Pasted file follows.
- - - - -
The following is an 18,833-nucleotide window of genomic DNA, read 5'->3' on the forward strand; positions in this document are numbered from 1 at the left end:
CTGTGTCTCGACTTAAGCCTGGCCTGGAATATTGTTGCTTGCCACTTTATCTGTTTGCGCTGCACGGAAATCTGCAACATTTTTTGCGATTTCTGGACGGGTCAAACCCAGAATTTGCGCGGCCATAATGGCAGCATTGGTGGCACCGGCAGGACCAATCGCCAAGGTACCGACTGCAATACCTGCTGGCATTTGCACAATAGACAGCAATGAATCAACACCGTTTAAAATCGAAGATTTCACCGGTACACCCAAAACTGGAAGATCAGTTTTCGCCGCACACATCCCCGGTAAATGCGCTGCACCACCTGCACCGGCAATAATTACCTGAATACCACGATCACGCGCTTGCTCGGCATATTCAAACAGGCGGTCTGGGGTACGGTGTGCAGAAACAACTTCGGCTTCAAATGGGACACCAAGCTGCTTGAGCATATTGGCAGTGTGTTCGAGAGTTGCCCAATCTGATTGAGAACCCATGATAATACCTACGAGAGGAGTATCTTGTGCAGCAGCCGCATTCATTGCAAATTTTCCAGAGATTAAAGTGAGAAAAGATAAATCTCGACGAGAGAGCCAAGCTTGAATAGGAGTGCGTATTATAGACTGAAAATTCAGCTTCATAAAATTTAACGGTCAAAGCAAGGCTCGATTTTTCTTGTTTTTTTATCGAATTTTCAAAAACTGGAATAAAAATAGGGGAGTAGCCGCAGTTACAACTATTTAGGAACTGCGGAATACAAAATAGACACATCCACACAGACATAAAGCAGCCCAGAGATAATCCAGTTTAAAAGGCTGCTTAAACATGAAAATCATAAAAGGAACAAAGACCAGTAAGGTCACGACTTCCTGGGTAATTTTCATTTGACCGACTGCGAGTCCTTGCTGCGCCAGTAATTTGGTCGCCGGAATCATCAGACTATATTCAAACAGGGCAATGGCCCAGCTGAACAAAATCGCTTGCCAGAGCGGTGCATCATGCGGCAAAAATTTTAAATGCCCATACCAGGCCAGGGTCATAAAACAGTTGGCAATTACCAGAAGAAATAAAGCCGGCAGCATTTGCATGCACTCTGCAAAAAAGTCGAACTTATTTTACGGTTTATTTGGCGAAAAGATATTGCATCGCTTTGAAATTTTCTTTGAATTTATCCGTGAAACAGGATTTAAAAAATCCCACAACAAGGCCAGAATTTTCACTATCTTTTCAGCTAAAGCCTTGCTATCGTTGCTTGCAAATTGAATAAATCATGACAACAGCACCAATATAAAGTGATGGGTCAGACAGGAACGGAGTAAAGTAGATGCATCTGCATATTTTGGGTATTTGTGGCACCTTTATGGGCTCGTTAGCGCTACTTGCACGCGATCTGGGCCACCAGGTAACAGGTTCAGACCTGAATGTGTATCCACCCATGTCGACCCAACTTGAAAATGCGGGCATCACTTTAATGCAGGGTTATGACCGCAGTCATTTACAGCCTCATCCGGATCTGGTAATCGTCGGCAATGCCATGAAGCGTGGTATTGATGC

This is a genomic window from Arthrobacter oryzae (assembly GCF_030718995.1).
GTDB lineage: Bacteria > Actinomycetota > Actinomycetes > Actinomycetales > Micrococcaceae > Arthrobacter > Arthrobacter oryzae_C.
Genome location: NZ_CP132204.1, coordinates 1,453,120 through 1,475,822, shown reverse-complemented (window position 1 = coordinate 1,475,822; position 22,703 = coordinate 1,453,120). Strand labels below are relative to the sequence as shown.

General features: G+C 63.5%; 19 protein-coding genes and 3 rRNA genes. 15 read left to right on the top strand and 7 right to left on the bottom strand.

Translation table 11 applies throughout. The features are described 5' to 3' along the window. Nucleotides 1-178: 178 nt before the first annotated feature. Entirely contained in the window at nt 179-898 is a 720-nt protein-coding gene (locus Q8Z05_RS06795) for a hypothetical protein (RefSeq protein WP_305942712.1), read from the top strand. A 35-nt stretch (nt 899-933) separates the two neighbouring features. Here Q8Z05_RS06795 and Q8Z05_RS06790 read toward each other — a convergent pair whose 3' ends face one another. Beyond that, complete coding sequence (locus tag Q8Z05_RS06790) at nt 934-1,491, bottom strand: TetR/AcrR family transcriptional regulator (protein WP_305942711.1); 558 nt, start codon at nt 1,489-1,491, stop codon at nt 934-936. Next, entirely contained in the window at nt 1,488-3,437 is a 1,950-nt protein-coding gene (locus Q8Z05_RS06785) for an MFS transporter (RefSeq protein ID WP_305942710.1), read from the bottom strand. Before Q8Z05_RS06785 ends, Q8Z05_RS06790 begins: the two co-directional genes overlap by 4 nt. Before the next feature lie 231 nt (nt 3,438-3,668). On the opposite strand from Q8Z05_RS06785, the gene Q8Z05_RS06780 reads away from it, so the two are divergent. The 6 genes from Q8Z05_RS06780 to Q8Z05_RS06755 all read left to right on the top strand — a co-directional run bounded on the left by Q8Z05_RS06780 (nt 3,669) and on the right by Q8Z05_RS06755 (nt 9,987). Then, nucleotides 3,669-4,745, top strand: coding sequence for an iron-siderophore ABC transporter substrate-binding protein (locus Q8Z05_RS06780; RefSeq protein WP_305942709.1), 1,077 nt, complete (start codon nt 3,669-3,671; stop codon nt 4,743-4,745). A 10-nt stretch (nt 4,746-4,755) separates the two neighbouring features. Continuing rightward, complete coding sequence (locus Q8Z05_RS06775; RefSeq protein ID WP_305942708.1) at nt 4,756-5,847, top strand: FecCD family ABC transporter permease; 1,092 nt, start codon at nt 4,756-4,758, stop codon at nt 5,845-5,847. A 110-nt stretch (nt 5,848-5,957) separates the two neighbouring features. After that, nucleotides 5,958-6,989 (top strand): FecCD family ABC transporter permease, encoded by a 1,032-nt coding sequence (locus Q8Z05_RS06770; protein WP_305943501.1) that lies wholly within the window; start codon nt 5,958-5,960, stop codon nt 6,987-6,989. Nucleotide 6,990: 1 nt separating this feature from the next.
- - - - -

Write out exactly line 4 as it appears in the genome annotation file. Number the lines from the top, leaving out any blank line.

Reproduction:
GTDB lineage: Bacteria > Actinomycetota > Actinomycetes > Actinomycetales > Micrococcaceae > Arthrobacter > Arthrobacter oryzae_C.